Kilbourne warns about alcohol, tobacco ads

Marlene Brueggmann

Her subject was serious, but guest lecturer Jean Kilbourne was able to fill Van Meter Auditorium with laughter.

In her presentation, “Deadly Persuasion: Advertising and Addiction,” last Wednesday, Kilbourne spoke about alcohol and tobacco and the image of women in advertising.

Megan Klawitter, a junior from Hendersonville, Tenn., attended the lecture and enjoyed Kilbourne’s style of presenting the subject.

“She was able to use statistics and facts and back it up with humor,” Klawitter said.

Kilbourne said she focuses on advertising because of its prominence in contemporary society.

“Advertising is a very powerful educational source in this country,” Kilbourne said.

The presentation lasted about 40 minutes and was accompanied by slides of popular magazine ads that glorified and encouraged consumption of addictive products.

Kilbourne said many people claim that advertisements don’t influence them, but statistics show otherwise.

Bowling Green junior Shelly Glorioso, a women’s studies student assistant, said many people are unaware of how much they are influenced by advertising.

“It is really interesting to look around the lecture hall and see the expression on people’s faces when she explained her work,” Glorioso said.

Advertisements tell people that smoking and drinking will make them more desirable and interesting, which makes sales soar, Kilbourne said.

And ads can even influence people to ignore the surgeon general’s warning label on the cigarette box. Such advertising tactics are necessary when a product is harmful.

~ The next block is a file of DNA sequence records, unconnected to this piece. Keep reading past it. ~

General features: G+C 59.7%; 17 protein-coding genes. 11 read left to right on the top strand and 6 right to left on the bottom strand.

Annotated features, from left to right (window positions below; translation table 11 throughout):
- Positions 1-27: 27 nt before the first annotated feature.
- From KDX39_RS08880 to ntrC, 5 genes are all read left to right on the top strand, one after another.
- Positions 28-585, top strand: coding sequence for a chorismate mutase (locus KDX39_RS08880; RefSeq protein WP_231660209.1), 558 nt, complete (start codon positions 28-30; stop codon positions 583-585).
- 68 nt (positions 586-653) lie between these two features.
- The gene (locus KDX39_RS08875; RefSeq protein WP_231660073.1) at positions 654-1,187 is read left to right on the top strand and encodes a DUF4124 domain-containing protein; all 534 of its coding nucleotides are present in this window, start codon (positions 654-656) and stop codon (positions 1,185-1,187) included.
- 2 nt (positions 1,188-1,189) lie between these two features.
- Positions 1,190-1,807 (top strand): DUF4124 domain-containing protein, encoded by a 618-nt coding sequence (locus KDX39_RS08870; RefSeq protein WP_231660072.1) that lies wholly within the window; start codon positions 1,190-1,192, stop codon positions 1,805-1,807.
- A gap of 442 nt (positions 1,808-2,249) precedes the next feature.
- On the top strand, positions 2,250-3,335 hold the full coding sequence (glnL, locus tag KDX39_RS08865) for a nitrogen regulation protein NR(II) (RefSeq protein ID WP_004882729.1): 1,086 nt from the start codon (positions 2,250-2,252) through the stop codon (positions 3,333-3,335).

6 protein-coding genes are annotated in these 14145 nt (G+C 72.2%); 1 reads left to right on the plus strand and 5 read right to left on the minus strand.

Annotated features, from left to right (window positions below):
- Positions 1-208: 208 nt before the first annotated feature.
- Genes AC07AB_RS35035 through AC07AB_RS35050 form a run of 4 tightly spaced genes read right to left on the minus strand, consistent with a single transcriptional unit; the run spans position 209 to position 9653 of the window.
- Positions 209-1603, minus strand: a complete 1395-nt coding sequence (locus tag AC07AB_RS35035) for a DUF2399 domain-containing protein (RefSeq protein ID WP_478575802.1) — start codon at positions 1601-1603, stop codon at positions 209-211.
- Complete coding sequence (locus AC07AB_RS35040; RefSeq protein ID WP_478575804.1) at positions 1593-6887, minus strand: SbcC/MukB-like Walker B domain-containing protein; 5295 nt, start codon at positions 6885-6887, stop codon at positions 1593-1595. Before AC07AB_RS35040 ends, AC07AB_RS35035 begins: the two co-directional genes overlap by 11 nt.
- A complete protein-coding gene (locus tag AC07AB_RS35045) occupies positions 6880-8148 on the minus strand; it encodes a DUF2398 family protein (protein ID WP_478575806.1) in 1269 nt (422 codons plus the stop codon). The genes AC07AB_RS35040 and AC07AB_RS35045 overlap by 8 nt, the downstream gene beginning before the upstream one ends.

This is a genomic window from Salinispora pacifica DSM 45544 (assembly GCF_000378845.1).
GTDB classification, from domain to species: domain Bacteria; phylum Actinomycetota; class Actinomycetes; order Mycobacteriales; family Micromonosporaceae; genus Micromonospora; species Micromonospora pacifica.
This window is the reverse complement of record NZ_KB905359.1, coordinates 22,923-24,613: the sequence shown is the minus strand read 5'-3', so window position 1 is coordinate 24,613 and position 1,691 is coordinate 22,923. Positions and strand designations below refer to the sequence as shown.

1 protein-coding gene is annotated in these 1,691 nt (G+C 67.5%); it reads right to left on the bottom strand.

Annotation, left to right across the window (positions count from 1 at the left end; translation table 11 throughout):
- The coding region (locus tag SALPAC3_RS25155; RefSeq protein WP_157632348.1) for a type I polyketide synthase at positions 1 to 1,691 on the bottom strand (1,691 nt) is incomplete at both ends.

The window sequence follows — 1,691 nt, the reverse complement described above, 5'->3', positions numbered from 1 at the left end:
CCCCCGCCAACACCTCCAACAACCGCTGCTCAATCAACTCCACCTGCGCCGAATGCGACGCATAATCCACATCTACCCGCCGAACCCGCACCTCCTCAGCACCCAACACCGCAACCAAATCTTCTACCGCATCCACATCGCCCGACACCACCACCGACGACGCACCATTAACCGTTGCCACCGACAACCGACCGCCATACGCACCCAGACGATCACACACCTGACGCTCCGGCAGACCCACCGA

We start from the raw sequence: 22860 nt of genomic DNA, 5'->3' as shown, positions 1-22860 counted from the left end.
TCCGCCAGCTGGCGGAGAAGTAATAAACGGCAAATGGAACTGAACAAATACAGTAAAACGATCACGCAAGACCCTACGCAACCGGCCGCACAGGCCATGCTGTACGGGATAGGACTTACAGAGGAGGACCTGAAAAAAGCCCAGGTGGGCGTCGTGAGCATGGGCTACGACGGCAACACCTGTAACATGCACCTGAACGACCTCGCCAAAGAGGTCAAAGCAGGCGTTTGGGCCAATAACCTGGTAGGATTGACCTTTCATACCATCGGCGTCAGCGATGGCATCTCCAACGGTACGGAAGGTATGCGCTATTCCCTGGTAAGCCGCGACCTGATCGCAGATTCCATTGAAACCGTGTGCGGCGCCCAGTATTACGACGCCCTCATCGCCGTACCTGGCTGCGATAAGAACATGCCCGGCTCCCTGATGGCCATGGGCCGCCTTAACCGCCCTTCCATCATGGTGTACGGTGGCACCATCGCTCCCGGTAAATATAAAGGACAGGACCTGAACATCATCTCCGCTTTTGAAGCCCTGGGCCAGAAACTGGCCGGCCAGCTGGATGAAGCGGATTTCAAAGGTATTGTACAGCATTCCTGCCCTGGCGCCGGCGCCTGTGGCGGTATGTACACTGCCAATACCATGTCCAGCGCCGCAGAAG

“When you have a product that kills people, you have a problem,” Kilbourne said.

Tobacco companies in particular target children and young adults to replace the portion of their consumers who die from smoking-related diseases, Kilbourne said.

Often an unrealistic feminine image is tied into both alcohol and cigarettes. Kilbourne said that emphasis on physical perfection for women has reached a high point.

Women face an unattainable ideal in magazines. Those ideals could not be further from the truth, because most photos are retouched.

“No one looks like that,” Kilbourne said.

Klawitter saw Kilbourne’s documentary “Killing Us Softly” in her

Introduction to Women’s Studies class and is familiar with the controversial images.

“In my paintings I deal a lot with how women are portrayed in the media,” Klawitter said. “I knew it would be helpful, beneficial to me to go to the lecture.”

Jane Olmsted, director of women’s studies, said Kilbourne’s presentation appealed to students as well as faculty.

“She has a wonderful way of being challenging and doing a rigorous critique of the use of images in our culture,” Olmsted said. “I think it is devastating to see how addiction is encouraged, and she has some concrete ideas to make it better.”

After the presentation, Kilbourne signed books in the lobby.

Copies of her latest book, “Can’t Buy My Love,” were also sold. Before the lecture, the women’s studies program held a roundtable discussion with Kilbourne, faculty and students at the fine arts center.

Reach Marlene Brueggemann at [email protected]